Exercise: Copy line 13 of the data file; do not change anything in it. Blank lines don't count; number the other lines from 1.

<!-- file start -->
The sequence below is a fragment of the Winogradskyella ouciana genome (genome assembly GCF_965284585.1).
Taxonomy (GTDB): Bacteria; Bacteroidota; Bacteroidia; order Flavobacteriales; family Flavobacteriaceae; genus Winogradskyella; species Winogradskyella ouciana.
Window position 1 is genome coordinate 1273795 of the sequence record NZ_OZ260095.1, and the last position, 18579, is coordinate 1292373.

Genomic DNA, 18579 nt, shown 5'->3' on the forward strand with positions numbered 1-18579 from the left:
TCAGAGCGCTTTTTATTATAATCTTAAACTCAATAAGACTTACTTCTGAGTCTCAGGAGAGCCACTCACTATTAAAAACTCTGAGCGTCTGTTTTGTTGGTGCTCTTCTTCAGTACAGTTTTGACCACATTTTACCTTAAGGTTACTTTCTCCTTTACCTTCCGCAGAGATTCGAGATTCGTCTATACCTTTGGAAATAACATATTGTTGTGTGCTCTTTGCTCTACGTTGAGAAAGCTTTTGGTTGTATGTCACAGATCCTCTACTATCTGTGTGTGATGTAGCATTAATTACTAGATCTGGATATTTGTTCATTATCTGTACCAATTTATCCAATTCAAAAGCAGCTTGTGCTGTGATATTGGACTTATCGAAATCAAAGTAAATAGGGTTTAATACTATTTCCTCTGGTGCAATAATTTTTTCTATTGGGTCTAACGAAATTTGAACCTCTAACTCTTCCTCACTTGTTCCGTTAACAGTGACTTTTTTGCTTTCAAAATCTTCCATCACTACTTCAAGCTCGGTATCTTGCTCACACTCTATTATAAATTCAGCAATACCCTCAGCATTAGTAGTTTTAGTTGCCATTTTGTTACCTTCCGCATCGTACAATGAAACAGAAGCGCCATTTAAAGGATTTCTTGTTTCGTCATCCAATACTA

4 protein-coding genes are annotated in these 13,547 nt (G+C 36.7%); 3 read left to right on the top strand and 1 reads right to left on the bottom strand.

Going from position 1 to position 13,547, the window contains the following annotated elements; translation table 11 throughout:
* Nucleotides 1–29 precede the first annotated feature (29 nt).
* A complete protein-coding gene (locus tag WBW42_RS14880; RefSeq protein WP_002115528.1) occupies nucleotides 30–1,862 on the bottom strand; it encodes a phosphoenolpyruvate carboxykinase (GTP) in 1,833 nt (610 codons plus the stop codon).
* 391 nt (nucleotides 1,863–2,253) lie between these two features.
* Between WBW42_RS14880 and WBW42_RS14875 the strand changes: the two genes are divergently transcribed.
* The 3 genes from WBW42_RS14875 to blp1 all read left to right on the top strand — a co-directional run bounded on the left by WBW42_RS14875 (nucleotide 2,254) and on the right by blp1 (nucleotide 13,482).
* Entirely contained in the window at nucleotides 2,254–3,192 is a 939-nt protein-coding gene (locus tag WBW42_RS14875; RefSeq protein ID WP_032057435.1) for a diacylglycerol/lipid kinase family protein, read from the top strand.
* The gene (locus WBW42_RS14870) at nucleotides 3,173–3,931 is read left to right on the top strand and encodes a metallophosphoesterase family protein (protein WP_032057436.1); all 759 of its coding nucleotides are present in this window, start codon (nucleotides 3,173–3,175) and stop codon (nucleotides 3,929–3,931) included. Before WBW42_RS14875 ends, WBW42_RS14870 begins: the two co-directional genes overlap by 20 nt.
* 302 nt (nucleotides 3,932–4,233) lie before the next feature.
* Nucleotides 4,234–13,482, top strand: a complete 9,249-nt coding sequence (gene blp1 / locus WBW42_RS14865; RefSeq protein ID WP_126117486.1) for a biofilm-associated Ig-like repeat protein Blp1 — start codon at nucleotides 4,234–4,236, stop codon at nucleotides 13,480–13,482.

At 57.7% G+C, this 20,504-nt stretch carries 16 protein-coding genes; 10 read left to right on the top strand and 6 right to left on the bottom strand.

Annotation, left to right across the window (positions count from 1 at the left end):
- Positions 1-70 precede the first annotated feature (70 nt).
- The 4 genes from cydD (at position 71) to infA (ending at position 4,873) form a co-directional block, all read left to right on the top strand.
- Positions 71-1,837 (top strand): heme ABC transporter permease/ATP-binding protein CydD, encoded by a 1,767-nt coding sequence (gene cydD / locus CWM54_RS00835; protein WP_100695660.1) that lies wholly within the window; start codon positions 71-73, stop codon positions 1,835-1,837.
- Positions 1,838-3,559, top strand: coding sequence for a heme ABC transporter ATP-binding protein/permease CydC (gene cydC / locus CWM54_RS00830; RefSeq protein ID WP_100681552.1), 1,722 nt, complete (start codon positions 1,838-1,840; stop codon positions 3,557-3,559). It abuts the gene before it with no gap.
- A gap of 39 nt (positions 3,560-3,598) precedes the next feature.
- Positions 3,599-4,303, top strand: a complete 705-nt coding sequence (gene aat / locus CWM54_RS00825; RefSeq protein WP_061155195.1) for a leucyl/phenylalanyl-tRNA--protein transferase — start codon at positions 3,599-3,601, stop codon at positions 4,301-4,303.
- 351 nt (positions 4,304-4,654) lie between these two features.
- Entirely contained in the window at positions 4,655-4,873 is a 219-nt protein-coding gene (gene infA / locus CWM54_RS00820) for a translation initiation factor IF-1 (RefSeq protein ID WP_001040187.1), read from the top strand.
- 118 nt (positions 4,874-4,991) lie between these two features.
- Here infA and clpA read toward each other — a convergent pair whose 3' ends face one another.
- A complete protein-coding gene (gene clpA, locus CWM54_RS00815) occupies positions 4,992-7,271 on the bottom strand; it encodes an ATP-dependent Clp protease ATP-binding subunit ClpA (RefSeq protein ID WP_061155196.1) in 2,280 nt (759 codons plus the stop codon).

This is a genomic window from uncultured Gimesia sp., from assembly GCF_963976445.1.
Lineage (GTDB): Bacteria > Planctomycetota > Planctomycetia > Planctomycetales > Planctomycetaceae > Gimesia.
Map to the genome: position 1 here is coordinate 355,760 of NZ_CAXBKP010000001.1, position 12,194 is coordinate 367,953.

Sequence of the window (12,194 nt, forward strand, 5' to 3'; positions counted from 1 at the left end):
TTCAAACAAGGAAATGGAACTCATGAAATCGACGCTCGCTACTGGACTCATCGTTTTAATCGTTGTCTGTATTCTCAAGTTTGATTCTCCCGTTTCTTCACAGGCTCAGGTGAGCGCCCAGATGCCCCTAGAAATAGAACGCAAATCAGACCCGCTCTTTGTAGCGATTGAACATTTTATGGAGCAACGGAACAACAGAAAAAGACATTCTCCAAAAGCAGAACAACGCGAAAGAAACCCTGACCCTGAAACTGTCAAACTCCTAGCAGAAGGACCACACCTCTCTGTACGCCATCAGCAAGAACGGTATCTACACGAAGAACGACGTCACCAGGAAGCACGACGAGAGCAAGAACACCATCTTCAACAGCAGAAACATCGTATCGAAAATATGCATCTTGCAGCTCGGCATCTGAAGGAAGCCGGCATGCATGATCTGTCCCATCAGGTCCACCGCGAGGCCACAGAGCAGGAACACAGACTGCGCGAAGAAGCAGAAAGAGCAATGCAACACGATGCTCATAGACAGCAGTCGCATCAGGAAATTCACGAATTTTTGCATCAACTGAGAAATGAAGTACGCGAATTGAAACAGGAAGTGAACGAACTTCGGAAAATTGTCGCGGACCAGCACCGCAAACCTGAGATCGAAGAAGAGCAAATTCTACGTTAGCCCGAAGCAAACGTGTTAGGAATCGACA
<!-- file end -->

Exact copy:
* Entirely contained in the window at nucleotides 2,254–3,192 is a 939-nt protein-coding gene (locus tag WBW42_RS14875; RefSeq protein ID WP_032057435.1) for a diacylglycerol/lipid kinase family protein, read from the top strand.